As Stitch Fix CEO Katrina Lake said on a recent episode of the podcast Recode Decode, Americans still buy 80% of their clothes at physical stores —despite the fact that malls are fast becoming artifacts and shopping online is the norm.
If it doesn’t, it’ll be a testament to one stubbornly human fact: people like to buy clothes they can touch and feel first.
This popular seltzer has a few calories. It says a lot about how we think about health today.
Bubbling forth from certain springs, naturally filtered and carbonated mineral water was believed to have curative properties for centuries before it was ever bottled, and were you both ill and wealthy, your doctor might prescribe you a trip to the spa, to soak and also sip.
Virginia Sole-Smith, a journalist and author of The Eating Instinct: Food Culture, Body Image, and Guilt in America , explains the chronology like this: On the one hand, you have people frustrated with “the Jenny Craig calorie counting model,” because it’s hard and joyless and, in the long term, rarely seemed to work.
Should companies control all the ways people experience art?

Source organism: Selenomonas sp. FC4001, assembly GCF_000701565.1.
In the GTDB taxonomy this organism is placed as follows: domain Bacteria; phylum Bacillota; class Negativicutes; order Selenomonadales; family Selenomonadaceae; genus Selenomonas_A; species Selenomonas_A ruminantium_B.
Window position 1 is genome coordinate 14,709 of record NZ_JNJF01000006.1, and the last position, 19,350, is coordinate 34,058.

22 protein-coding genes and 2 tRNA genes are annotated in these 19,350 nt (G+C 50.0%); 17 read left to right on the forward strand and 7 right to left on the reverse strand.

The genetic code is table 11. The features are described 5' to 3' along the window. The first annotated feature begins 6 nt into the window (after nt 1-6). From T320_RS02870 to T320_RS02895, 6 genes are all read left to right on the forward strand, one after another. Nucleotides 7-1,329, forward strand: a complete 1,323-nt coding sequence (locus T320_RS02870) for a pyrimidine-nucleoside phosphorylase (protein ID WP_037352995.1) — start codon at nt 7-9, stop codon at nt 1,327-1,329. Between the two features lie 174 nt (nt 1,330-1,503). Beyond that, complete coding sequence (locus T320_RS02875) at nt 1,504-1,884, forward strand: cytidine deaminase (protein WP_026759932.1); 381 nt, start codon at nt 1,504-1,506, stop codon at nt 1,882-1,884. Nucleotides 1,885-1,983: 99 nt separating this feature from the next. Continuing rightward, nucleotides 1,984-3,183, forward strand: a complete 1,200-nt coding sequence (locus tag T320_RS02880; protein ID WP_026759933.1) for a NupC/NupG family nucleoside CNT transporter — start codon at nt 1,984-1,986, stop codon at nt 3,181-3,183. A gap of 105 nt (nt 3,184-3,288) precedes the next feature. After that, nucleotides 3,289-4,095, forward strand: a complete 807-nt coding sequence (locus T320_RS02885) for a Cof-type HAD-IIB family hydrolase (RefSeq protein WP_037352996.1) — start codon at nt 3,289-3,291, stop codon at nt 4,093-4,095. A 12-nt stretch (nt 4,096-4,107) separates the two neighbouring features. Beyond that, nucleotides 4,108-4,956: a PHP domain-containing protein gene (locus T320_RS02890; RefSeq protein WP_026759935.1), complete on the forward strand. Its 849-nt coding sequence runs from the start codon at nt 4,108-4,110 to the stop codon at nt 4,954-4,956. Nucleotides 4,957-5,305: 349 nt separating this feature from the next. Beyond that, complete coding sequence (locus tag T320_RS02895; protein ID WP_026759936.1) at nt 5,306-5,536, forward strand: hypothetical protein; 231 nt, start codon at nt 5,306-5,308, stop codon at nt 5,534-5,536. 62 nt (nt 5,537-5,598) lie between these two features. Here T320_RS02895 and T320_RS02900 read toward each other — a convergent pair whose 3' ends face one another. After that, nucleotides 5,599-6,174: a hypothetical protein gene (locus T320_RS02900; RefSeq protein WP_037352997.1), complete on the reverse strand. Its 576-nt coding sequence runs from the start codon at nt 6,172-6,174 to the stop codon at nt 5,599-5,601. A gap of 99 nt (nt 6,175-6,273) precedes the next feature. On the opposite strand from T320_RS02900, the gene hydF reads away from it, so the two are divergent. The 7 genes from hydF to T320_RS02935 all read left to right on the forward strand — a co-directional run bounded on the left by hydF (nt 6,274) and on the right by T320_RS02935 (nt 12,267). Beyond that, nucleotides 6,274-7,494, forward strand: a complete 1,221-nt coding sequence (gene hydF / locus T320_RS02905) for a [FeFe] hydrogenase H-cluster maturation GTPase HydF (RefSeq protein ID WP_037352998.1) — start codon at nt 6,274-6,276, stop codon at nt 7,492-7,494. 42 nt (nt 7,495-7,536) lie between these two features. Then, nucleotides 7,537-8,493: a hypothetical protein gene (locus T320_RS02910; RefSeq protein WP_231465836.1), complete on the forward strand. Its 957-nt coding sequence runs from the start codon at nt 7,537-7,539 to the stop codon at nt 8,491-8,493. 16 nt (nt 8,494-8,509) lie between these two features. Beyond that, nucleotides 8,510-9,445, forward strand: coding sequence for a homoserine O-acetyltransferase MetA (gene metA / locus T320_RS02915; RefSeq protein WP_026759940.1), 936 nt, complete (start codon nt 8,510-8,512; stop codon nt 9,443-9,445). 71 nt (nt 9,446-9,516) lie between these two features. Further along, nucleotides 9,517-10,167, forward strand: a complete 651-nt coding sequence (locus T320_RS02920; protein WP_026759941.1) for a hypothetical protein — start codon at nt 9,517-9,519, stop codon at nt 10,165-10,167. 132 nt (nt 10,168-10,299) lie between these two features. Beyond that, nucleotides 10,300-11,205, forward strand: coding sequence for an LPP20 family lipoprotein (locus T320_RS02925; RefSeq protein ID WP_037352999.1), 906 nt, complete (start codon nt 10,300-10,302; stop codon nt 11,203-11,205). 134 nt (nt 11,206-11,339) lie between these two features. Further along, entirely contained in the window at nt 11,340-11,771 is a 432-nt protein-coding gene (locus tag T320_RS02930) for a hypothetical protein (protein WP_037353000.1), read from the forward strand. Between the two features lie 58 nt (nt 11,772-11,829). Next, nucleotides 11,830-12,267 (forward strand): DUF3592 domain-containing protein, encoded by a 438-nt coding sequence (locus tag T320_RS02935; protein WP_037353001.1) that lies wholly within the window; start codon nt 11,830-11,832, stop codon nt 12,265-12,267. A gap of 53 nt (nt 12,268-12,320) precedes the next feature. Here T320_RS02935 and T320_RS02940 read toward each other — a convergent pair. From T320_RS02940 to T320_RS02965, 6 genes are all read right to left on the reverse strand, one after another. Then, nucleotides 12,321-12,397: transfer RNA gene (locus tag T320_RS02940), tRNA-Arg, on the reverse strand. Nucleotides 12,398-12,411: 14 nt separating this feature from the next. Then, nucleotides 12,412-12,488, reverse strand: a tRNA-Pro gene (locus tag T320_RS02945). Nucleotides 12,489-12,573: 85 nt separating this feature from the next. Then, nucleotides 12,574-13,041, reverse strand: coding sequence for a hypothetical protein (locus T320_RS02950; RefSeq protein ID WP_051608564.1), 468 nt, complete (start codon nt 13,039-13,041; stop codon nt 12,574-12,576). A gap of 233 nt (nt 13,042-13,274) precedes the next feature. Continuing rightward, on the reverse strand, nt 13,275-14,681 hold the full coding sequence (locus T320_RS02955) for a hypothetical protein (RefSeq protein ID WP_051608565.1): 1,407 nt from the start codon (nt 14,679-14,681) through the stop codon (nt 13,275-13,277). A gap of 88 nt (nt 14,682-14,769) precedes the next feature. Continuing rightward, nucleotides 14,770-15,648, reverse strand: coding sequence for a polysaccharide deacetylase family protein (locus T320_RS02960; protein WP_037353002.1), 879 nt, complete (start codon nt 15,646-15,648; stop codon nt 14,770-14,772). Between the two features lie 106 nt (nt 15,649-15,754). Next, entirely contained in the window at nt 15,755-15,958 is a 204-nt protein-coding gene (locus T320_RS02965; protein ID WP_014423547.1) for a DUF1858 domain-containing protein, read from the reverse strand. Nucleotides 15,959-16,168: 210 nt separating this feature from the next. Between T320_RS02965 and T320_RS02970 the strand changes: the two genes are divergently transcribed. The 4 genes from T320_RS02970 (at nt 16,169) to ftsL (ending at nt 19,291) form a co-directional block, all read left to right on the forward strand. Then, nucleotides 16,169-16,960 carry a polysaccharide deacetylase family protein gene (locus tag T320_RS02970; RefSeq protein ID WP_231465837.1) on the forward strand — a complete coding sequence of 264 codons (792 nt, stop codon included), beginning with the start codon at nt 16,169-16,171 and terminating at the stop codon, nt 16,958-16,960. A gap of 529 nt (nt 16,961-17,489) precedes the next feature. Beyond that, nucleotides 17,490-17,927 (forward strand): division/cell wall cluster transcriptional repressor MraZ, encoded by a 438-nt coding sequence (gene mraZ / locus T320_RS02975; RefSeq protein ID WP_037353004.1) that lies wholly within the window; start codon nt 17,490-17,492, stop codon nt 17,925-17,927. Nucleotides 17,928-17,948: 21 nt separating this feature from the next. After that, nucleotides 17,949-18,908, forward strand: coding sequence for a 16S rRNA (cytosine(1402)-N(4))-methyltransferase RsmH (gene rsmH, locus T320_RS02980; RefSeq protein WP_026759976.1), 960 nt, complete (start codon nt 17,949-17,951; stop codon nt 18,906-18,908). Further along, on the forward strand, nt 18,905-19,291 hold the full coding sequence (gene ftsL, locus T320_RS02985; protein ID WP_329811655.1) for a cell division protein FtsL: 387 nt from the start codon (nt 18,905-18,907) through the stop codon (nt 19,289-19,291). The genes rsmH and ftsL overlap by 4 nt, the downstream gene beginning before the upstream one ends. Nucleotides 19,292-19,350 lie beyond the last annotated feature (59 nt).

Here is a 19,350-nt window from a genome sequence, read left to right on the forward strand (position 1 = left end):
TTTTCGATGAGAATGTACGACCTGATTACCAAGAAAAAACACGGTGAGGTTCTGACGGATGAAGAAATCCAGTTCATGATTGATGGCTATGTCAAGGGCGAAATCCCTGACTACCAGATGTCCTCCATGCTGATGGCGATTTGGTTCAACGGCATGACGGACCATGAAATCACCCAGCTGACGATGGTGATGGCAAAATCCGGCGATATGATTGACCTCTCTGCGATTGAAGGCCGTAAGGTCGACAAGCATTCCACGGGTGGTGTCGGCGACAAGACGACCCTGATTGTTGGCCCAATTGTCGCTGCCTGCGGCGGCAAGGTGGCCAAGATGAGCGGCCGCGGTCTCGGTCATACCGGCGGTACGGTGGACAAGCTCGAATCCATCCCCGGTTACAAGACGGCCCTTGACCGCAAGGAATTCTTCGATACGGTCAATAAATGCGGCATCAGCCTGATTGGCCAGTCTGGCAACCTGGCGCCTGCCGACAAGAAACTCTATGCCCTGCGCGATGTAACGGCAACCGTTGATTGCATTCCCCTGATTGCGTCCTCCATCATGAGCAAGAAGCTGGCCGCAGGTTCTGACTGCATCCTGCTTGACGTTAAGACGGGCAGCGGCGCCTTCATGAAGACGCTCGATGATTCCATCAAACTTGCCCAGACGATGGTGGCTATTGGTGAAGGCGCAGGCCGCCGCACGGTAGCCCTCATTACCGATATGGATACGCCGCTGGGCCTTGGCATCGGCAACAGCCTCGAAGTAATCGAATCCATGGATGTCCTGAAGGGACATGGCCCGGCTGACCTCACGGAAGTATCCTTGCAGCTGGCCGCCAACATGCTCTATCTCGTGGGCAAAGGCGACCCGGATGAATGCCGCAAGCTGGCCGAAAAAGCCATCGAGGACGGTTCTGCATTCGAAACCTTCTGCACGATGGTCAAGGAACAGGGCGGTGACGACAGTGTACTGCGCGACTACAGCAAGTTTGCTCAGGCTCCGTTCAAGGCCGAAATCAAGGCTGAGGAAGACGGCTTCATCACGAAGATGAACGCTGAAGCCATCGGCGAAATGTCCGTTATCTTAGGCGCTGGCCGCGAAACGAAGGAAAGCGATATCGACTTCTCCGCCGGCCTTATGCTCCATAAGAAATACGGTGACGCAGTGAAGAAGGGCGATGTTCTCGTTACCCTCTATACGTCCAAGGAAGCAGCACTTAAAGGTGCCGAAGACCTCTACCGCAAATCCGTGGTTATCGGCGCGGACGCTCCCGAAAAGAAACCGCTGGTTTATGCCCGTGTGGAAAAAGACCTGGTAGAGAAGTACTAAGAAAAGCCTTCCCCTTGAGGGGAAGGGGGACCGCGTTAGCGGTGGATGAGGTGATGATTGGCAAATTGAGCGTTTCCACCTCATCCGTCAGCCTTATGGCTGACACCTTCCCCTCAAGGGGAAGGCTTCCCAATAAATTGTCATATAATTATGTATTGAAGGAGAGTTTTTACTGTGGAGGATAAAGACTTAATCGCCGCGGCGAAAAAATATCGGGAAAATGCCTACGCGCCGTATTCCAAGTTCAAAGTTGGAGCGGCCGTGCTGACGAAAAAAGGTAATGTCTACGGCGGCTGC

This has largely resulted from the Copyright Act of 1976, which gave companies control over not just substantially similar reproductions in the same medium, but also over derivatives in a wide range of media, even those far flung from the original work.
Online marketplaces like Etsy are teeming with unlicensed creative products inspired by the fantasy worlds of Harry Potter , Game of Thrones and Stranger Things .
With Zyper investment, VCs are betting on “influencer fatigue” - Vogue Business
With backing from Forerunner Ventures and Y Combinator, Zyper is positioning “super fans” as an alternative to paid influencers.
The San Francisco-based company was founded by Amber Atherton, whose star turn on British reality TV show Made in Chelsea revealed the less palatable sides of becoming an influencer.
Zyper uses computer vision and natural language processing to “read” both images and text on social channels and combines that with predictive analytics to identify the brand’s top fans.
And a large helping of data. Welcome to the age of the private-label brand.
They are everywhere across the menswear stratosphere: Union Los Angeles, Need Supply, and Totokaelo all launched one, while Target and Amazon sprouted several each; Kith, which started as a sneaker shop in the back of New York-based Atrium before pivoting dramatically to its own line, is proof of how dominant in-house brands can become.